It was hot as blazes, about 95 degrees, the October day I set aside to explore Muscat, Oman’s capital city. Wiping sweat and chugging water, I ticked off just two of the city’s must-do activities before finding a shady spot to sit and consult Google Maps for my new must-do: find a beach.
My 2017 trip to Oman to came to mind while reading Seth Kugel’s excellent New York Times Travel story How to Up the Spontaneity Quotient on Your Next Trip. Like him, I firmly believe it is not the sites we see but the people we get to know on their turf that makes travel worthwhile.
My travel memories are populated with people who took me into their homes, schools, favorite places, or houses of worship.
In Addis Ababa, I struggled to keep up with Tesfaye Yimer, who took me on a whirlwind tour of the city on a microbus so crowded some passengers hung out the doors as the vehicle veered through traffic. Not surprisingly, I can remember every mile.
Outside the subway station in Tokyo, Moegi Takahashi, saw my confusion and escorted me to my destination. A few days later she invited me to a Brazilian jazz club.
In Muscat, It was a search for a place to cool down that initiated my serendipitous afternoon picnic at the beach.
Outside the gates of the 16th Century Al Jalali Fort, map opened on my phone, I zeroed in on Yeti Beach. It was about 25 miles southeast of the city and I had a car. Less than an hour later I was driving through dusty towns and past dustier donkeys. When I passed colorful boats hauled up on the sand I concluded the beach must be close by.
Sure enough, up ahead, a few trucks were parked beneath some trees. I pulled in next to them.
About a dozen people were seated on blankets. Another six or more were hovering over grills where the smell of meat cooking was overpowering, reminding me it was well past lunchtime. Several women waved me over, patting the ground for me to sit. They were a crowd in themselves and they were the only people at the beach. It took me about two seconds to claim the offered corner of their picnic blanket.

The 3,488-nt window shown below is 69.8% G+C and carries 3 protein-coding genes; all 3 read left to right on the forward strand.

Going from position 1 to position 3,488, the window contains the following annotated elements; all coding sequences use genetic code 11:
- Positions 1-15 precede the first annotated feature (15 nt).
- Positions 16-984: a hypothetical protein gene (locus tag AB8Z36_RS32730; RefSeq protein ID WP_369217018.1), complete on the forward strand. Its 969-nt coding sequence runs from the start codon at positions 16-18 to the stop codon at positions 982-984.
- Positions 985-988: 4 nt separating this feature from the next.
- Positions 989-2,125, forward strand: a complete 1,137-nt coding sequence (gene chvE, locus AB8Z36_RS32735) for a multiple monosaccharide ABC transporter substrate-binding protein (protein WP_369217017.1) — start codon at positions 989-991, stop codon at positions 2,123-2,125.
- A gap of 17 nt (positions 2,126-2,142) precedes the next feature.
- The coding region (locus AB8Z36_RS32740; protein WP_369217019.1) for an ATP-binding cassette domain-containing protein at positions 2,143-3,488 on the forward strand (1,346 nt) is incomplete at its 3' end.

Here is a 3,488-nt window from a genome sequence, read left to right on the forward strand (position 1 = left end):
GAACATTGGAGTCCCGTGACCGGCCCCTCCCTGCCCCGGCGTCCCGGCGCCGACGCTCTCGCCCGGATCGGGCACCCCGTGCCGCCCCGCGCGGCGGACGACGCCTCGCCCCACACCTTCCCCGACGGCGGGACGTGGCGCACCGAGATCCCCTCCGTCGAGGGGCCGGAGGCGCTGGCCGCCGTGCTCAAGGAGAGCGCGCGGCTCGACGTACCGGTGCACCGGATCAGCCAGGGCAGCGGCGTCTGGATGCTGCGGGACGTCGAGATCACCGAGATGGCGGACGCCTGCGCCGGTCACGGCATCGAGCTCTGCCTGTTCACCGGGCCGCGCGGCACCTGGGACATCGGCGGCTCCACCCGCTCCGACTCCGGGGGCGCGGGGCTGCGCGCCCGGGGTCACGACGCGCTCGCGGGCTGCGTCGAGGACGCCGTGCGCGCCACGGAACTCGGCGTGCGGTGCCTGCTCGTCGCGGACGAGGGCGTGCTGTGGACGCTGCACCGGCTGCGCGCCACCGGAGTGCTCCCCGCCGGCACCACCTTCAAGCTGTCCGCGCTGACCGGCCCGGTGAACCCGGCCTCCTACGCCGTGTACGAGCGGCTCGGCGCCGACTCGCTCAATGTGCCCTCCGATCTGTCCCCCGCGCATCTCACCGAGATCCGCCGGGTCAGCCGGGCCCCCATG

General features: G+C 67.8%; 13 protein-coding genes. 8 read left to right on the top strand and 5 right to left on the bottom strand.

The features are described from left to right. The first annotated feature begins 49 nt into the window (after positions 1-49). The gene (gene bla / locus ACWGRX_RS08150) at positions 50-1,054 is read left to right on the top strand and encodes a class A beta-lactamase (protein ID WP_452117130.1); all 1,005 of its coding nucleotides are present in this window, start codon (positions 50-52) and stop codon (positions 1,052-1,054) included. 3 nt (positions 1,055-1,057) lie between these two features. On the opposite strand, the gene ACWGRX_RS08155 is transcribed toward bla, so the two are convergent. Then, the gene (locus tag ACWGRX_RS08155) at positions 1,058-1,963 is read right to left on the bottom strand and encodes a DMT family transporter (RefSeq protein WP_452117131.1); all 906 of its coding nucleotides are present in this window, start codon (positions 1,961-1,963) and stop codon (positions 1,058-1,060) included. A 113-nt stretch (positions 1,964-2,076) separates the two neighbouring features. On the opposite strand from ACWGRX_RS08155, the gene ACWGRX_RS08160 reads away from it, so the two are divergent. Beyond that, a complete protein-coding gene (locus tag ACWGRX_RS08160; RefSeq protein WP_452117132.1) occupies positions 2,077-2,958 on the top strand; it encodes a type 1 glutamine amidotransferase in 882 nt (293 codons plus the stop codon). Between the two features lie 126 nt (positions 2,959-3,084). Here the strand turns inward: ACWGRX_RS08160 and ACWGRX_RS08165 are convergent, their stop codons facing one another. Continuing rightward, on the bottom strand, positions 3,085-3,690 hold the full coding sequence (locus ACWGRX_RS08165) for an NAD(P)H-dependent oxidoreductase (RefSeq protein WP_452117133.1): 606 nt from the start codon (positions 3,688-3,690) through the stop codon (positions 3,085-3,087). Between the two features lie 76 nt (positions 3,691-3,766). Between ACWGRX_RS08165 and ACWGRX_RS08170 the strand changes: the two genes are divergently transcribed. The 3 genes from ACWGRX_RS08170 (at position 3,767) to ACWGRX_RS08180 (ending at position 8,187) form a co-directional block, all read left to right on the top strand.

My new friends were a widowed matriarch, her three daughters, their husbands and an assortment of children and grandchildren. I tried to keep relations sorted as we ate, mugged for photos and watched the kids metabolize their food by running around in the sand until they flopped at our feet. They recovered in seconds and begged to go for a swim.
When we came out of the water my new friends seemed as reluctant to say goodbye as I was. They invited me back to the family compound and led me on a tour past birds by the hundreds, chickens, quail, goats, sheep and cows. The irrigation system that ran throughout the property was proudly displayed and the kids raced around the men showing me this and that trying to get a word in edgewise. It was home, farm, ranch, playground and party venue all in one. It was as idyllic an environment for a multi-generational family as I could imagine. I’d never seen anything like it.
Seth Kugel, like me, rejoices in these spontaneous discoveries. In his article he lists the ways travelers can increase the likelihood of encountering the hospitable local; avoid tourist-heavy destinations, keep time available for unexpected adventures, seek connections through your hobbies, profession or faith communities, and most important, be ready to say “yes” when opportunities present themselves.
The sun was setting and chasing away the furnace-like heat and it was time for me to return to Muscat. I had a long drive back to Dubai the next morning. But of all the must-sees I missed by taking a day-at-the-beach detour, there was nothing else that would have been more fulfilling or more memorable than spending time in the company of these locals who spontaneously invited me into their lives.